Dr. Marshall began his research career in 2011 at the Open University (UK), obtaining his PhD on cool debris discs – belts of dusty and icy planetesimals (asteroids and comets) around stars – observed at far-infrared wavelengths with the Japanese all-sky survey satellite Akari. He then moved to Spain as a Postdoctoral Researcher, to work on the Herschel DUNES survey. In 2014 he was awarded a Vice-Chancellor’s Postdoctoral Research Fellowship at UNSW in Sydney, Australia. There he investigated connections between debris discs and exoplanets, collaborating with Profs. Rob Wittenmyer and Jonti Horner on exoplanet stability and disc-planet interactions, and Prof. Jeremy Bailey and Dr. Daniel Cotton on polarisation of dust-scattered light. Internationally, he is involved in international surveys studying the architectures of debris discs from infrared to millimetre wavelengths using major facilities including ALMA, HST, and VLT. In 2017 he was appointed as an Adjunct Fellow at USQ, but moved to Taiwan as an Independent Postdoctoral Fellow at ASIAA. There he collaborates with members of the Planetary Science and Interstellar and Circumstellar Matter groups. In 2020 he was awarded a Taiwan Ministry of Science and Technology research grant to study the compositions and architectures of planetary systems.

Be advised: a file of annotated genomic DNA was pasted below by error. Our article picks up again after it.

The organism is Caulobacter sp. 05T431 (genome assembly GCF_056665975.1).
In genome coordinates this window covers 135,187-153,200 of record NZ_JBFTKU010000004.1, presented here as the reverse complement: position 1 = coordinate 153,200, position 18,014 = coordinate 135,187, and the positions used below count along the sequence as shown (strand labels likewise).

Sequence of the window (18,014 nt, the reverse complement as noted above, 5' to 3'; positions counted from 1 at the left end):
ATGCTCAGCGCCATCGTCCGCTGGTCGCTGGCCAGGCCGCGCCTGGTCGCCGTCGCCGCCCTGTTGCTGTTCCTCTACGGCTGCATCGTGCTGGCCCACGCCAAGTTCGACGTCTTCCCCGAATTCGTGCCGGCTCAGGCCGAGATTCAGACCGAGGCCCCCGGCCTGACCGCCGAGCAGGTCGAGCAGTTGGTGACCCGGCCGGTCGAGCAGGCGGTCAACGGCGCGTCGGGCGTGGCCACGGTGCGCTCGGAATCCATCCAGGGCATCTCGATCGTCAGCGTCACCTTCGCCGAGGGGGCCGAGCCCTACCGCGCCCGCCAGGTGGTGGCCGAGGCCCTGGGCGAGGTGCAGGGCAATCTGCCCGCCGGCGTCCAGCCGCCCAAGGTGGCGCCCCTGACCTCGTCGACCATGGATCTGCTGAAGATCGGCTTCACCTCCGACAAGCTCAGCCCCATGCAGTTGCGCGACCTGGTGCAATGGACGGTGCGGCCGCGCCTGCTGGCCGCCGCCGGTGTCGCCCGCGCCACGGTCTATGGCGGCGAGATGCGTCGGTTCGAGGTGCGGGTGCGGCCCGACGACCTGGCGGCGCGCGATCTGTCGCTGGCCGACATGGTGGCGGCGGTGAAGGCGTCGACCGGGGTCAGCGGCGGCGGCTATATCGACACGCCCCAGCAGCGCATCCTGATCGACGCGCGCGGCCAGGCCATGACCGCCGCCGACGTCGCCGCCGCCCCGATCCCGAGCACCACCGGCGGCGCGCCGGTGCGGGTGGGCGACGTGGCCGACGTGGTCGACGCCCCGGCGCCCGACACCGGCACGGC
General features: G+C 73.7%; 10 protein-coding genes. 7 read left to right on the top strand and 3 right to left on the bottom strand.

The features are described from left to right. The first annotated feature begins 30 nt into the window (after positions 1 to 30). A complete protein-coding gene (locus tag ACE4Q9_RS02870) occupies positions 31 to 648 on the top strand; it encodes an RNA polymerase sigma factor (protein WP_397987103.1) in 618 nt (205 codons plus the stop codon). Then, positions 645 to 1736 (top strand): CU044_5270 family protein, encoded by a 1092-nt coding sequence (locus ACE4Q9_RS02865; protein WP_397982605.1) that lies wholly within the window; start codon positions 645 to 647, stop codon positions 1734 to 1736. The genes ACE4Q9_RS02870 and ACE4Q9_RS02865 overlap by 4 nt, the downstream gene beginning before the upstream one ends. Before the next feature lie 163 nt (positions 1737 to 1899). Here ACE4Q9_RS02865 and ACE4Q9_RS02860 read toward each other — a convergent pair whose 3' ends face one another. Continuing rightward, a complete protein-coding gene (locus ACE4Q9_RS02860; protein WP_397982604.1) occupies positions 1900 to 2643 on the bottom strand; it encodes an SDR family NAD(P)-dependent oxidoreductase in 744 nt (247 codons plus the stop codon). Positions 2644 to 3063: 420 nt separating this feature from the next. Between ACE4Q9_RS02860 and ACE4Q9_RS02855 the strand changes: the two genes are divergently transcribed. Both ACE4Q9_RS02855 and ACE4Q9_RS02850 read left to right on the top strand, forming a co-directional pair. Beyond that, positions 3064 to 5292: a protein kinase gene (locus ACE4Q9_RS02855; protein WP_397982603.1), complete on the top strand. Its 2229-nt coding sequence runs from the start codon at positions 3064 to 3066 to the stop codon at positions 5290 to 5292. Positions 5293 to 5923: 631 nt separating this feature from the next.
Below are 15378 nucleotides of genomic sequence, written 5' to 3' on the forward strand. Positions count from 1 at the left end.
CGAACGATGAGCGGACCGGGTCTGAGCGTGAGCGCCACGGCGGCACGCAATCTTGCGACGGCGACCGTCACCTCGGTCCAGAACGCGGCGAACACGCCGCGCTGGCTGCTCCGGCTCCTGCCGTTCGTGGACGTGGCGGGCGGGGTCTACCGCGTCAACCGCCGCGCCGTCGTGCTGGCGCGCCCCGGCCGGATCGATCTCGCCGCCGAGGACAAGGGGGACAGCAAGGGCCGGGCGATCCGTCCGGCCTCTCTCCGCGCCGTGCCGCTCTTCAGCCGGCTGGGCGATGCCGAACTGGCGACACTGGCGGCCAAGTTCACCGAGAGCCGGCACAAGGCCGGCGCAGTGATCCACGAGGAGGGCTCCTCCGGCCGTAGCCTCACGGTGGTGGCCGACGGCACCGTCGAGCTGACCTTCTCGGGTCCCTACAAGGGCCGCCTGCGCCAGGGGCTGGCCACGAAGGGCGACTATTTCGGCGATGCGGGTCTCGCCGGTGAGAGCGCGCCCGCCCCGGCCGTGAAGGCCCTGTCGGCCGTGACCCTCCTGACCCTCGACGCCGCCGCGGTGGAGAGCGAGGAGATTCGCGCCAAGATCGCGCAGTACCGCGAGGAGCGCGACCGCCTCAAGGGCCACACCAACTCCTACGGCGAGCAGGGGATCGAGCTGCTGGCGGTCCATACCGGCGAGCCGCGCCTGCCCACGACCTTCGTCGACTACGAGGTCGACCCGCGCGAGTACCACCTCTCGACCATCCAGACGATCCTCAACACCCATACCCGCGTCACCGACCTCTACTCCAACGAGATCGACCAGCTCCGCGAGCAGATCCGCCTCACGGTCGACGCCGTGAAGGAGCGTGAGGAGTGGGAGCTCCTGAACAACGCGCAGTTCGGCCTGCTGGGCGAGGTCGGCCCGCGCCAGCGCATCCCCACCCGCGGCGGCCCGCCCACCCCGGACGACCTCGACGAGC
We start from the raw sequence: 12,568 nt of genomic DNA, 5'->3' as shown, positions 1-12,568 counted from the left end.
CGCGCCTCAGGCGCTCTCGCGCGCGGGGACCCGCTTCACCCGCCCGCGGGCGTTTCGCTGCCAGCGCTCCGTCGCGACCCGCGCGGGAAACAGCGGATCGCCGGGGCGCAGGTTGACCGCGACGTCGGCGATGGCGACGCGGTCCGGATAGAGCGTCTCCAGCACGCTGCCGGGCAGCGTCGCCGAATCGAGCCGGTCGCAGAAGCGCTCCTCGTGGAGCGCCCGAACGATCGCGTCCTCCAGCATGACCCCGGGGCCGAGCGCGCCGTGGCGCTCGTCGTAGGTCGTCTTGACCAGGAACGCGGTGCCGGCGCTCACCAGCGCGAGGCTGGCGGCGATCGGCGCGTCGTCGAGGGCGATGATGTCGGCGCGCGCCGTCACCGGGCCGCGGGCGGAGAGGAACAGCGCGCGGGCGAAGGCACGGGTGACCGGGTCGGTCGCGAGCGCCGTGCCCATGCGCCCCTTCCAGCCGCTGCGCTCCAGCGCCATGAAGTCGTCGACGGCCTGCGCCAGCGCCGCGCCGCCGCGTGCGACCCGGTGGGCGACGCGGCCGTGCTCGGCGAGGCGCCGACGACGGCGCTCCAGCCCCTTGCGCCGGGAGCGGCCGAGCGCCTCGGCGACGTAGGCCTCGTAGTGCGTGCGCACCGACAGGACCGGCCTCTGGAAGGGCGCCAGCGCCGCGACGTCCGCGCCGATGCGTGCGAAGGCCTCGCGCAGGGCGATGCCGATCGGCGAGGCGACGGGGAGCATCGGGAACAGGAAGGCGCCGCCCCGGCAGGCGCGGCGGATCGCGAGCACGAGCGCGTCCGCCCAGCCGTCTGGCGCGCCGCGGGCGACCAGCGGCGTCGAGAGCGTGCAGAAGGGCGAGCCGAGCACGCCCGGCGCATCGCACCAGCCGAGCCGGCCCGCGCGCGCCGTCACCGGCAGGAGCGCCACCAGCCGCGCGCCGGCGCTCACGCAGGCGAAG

Dr. Marshall is currently engaged on research projects studying the architectures and dust grain properties of spatially resolved debris discs by radiative transfer modelling of archival Herschel and ALMA photometric and imaging data, characterising the impact of stirring by planets and massive planetesimals in concert on planetesimal belts through n-body dynamical simulations, and searching for transiting exocomets around debris disc host stars in TESS time-series data.
- Dust in the Interstellar and Circumstellar Medium
- Debris Discs
Dr Marshall’s publications can be viewed here